# Which flask contains gas of molar mass 30, and which contains gas of molar mass 60?

## Suppose you are given two 1-L flasks and told that one contains a gas of molar mass 30, the other a gas of molar mass 60, both at the same temperature. The pressure in flask A is X kPa, and the mass of gas in the flask is 1.2 g. The pressure in flask B is 0.5 X kPa, and the mass of gas in that flask is 1.2 g.

Aug 11, 2016

Here's what I got.

#### Explanation:

The trick here is to realize that

• pressure is directly proportional to the number of moles of gas present in each flask
• the number of moles is inversely proportional to the molar mass of the gas

Pressure is directly proportional to the number of moles of gas, which means that a pressure that is twice as high corresponds to twice as many moles of gas present in the flask.

Therefore, flask A contains twice as many moles of gas as flask B. Now, the heavier gas will contain fewer moles in the same mass.

The two samples have the same mass, but flask A contains twice as many moles as flask B, which can only mean that the gas present in flask A has a molar mass of ${\text{30 g mol}}^{- 1}$ and the gas present in flask B has a molar mass of ${\text{60 g mol}}^{- 1}$.

Therefore,

${\text{Flask A " -> " 30 g mol}}^{- 1}$

${\text{Flask B " -> " 60 g mol}}^{- 1}$

$\textcolor{w h i t e}{\frac{a}{a}}$

!! DETAILED EXPLANATION !!

The problem tells you that the two flasks have the same volume, let's say $V$, and that they are kept at the same temperature, let's say $T$.

This means that if you start from the ideal gas law equation

$\textcolor{b l u e}{| \overline{\underline{\textcolor{w h i t e}{\frac{a}{a}} P V = n R T \textcolor{w h i t e}{\frac{a}{a}} |}}} \text{ }$

where

$P$ - the pressure of the gas
$V$ - the volume it occupies
$n$ - the number of moles of gas
$R$ - the universal gas constant
$T$ - the absolute temperature of the gas

you can say that you have

${P}_{A} \cdot V = {n}_{A} \cdot R \cdot T \to$ for the gas present in flask A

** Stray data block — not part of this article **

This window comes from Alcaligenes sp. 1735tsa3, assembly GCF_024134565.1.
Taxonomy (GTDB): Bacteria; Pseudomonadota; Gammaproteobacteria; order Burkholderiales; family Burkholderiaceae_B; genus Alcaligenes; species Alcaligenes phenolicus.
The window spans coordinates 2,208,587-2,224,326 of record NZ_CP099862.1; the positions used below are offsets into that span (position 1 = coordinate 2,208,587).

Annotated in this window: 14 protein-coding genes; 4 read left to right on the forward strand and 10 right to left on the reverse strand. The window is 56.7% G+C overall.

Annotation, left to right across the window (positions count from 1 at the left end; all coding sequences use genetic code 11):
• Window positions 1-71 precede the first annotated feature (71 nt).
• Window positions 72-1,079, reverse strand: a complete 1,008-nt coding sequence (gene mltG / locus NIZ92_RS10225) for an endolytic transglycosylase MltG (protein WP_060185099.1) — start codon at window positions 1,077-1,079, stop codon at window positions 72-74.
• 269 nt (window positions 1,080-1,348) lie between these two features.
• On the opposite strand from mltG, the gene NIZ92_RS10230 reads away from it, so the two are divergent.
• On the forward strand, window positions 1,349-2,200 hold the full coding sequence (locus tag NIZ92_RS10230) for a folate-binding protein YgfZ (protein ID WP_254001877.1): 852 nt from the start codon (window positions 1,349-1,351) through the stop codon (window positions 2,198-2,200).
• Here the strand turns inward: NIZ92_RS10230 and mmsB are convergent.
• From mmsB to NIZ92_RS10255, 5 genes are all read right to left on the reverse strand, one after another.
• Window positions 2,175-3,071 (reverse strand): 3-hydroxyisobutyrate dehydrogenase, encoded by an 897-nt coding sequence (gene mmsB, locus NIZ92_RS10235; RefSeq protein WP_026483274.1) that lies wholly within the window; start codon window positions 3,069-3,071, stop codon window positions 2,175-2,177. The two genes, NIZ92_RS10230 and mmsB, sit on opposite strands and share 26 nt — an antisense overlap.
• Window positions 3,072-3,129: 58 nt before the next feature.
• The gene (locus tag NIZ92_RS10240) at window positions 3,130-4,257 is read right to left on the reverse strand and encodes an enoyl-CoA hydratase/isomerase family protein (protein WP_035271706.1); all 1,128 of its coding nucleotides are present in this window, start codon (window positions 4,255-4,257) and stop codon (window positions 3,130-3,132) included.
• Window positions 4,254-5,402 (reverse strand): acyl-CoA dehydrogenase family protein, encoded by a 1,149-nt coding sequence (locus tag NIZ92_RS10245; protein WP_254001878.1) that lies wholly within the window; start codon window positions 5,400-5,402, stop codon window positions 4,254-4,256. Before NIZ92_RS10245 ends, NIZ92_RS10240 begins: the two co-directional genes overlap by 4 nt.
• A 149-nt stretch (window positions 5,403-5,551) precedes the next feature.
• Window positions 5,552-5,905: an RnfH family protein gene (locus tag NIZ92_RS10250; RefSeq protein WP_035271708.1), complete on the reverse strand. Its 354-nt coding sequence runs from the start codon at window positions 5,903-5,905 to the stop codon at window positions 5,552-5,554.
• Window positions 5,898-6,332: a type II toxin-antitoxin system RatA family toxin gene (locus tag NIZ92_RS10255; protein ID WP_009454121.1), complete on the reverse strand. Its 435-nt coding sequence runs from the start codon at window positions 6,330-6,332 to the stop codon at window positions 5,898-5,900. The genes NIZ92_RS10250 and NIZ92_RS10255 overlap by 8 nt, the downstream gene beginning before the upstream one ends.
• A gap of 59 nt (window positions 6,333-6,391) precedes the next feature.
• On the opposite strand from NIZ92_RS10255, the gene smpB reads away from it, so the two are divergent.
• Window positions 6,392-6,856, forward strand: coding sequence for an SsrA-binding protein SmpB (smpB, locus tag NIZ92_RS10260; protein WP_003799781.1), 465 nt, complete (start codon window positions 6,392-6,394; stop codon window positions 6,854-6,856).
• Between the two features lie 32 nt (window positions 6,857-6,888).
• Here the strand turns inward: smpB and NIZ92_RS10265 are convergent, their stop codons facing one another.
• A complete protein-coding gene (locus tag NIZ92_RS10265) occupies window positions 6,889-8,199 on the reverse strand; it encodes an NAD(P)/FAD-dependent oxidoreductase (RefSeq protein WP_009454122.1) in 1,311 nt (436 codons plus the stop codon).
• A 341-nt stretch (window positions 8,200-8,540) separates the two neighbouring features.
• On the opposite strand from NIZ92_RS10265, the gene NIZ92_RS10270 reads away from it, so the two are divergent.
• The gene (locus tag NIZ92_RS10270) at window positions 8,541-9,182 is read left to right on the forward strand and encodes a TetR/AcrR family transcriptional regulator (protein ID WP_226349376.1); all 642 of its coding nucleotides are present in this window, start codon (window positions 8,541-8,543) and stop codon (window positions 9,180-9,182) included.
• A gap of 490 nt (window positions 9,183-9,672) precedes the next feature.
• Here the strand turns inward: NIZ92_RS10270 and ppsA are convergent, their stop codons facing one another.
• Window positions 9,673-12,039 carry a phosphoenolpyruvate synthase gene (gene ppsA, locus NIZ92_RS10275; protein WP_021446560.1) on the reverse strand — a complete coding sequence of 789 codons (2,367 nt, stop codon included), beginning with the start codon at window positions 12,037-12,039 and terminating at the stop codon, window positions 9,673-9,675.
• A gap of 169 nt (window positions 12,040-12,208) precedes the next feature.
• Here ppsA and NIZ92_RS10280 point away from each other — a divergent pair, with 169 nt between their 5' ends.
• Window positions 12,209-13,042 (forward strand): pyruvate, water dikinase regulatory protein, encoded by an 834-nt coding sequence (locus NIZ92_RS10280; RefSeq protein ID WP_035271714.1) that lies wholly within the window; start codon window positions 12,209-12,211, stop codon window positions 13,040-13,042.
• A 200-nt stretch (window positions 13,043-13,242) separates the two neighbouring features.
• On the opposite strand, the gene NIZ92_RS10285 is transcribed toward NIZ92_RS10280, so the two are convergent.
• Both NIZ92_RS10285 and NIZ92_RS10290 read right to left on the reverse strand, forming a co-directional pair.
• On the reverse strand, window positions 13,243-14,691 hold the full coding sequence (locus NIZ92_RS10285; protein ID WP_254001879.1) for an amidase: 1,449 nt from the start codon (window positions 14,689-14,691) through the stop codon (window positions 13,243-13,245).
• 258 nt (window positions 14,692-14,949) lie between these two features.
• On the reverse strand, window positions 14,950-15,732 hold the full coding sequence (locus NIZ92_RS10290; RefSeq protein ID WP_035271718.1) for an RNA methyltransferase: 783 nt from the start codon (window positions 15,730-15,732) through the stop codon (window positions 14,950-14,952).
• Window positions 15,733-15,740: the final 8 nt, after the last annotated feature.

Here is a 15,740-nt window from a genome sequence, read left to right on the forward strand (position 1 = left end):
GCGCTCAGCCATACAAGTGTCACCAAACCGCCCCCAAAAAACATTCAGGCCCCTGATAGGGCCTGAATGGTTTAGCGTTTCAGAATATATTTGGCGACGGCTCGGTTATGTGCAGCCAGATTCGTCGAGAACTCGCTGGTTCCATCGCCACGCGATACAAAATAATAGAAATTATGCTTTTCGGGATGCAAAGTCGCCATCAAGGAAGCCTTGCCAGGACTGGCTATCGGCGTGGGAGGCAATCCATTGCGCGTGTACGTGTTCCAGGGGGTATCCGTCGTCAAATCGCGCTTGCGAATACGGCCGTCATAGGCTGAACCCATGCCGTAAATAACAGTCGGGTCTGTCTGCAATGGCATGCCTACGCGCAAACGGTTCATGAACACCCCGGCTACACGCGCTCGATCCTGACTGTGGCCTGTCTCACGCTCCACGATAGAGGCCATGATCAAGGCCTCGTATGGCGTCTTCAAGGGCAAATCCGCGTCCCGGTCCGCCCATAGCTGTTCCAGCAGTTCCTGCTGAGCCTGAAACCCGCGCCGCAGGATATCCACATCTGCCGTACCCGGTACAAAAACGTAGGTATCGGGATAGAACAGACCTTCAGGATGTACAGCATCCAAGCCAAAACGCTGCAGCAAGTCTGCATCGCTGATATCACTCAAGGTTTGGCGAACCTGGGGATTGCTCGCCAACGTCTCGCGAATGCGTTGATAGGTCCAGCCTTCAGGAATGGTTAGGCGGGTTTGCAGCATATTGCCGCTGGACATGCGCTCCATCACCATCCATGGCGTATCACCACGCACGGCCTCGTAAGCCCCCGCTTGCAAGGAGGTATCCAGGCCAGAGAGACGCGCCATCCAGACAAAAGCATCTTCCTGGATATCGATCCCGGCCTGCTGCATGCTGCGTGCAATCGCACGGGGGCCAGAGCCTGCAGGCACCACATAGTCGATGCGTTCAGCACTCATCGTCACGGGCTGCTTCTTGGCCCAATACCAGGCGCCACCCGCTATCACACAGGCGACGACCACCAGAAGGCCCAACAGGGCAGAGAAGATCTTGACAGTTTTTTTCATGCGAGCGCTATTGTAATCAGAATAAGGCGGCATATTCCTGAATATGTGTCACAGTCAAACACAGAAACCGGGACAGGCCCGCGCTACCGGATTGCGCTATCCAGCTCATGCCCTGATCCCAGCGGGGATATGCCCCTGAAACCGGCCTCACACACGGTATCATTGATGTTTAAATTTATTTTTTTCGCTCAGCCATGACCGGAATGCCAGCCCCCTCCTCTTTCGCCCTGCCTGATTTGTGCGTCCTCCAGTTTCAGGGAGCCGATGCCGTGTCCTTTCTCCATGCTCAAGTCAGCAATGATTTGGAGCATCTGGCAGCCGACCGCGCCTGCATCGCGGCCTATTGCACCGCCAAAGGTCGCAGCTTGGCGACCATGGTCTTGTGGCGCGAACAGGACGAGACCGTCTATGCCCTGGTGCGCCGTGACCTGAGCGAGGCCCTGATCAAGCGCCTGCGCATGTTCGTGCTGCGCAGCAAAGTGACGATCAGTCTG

${P}_{b} \cdot V = {n}_{B} \cdot R \cdot T \to$ for the gas present in flask B

Divide these two equations to find a relationship between the pressure of the two gases and the number of moles of gas present in each flask

$\frac{{P}_{A} \cdot \textcolor{red}{\cancel{\textcolor{b l a c k}{V}}}}{{P}_{B} \cdot \textcolor{red}{\cancel{\textcolor{b l a c k}{V}}}} = \frac{{N}_{A} \cdot \textcolor{red}{\cancel{\textcolor{b l a c k}{R}}} \cdot \textcolor{red}{\cancel{\textcolor{b l a c k}{T}}}}{{n}_{B} \cdot \textcolor{red}{\cancel{\textcolor{b l a c k}{R}}} \cdot \textcolor{red}{\cancel{\textcolor{b l a c k}{T}}}} \implies {P}_{A} / {P}_{B} = {n}_{A} / {n}_{B}$

Now, you know that the pressure in flask A, given as $\text{X kPa}$, is twice as high as the pressure in flask B, given as (1/2 * "X") color(white)(a)"kPa".

This means that the ratio between the number of moles of gas present in each flask will be

$\left(\textcolor{red}{\cancel{\textcolor{b l a c k}{\text{X")))color(red)(cancel(color(black)("kPa"))))/(1/2 * color(red)(cancel(color(black)("X"))) color(red)(cancel(color(black)("kPa}}}}\right) = {n}_{A} / {n}_{B} \implies {n}_{A} / {n}_{B} = 2$

This is equivalent to

color(purple)(|bar(ul(color(white)(a/a)color(black)(n_A = 2 * n_B)color(white)(a/a)|)))" " " "color(orange)("(*)")

You now know that flask A contains twice as many moles of gas as flask B.

Now, you know that the two gases have the same mass, given as $\text{1.2 g}$. In order for the sample to have the same mass, you need the molar mass of the gas present in flask B, let's say ${M}_{B}$, to be twice as big as the molar mass of the gas present in flask A, let's say ${M}_{A}$.

This is the case because

n_A = (1.2 color(red)(cancel(color(black)("g"))) )/(M_A color(red)(cancel(color(black)("g"))) "mol"^(-1)) = 1.2/M_Acolor(white)(a)"moles"

n_B = (1.2 color(red)(cancel(color(black)("g"))))/(M_B color(red)(cancel(color(black)("g"))) "mol"^(-1)) = 1.2/M_B color(white)(a)"moles"

According to equation $\textcolor{\mathmr{and} a n \ge}{\text{(*)}}$, you will have

$\frac{\textcolor{red}{\cancel{\textcolor{b l a c k}{1.2}}}}{M} _ A = 2 \cdot \frac{\textcolor{red}{\cancel{\textcolor{b l a c k}{1.2}}}}{M} _ B \implies \textcolor{g r e e n}{| \overline{\underline{\textcolor{w h i t e}{\frac{a}{a}} \textcolor{b l a c k}{{M}_{B} = 2 \cdot {M}_{A}} \textcolor{w h i t e}{\frac{a}{a}} |}}}$

This means that flask A contains the gas with the molar mass of ${\text{30 g mol}}^{- 1}$ and flask B contains the gas with the molar mass of ${\text{60 g mol}}^{- 1}$.

Once again,

${\text{Flask A " -> " 30 g mol}}^{- 1}$

${\text{Flask B " -> " 60 g mol}}^{- 1}$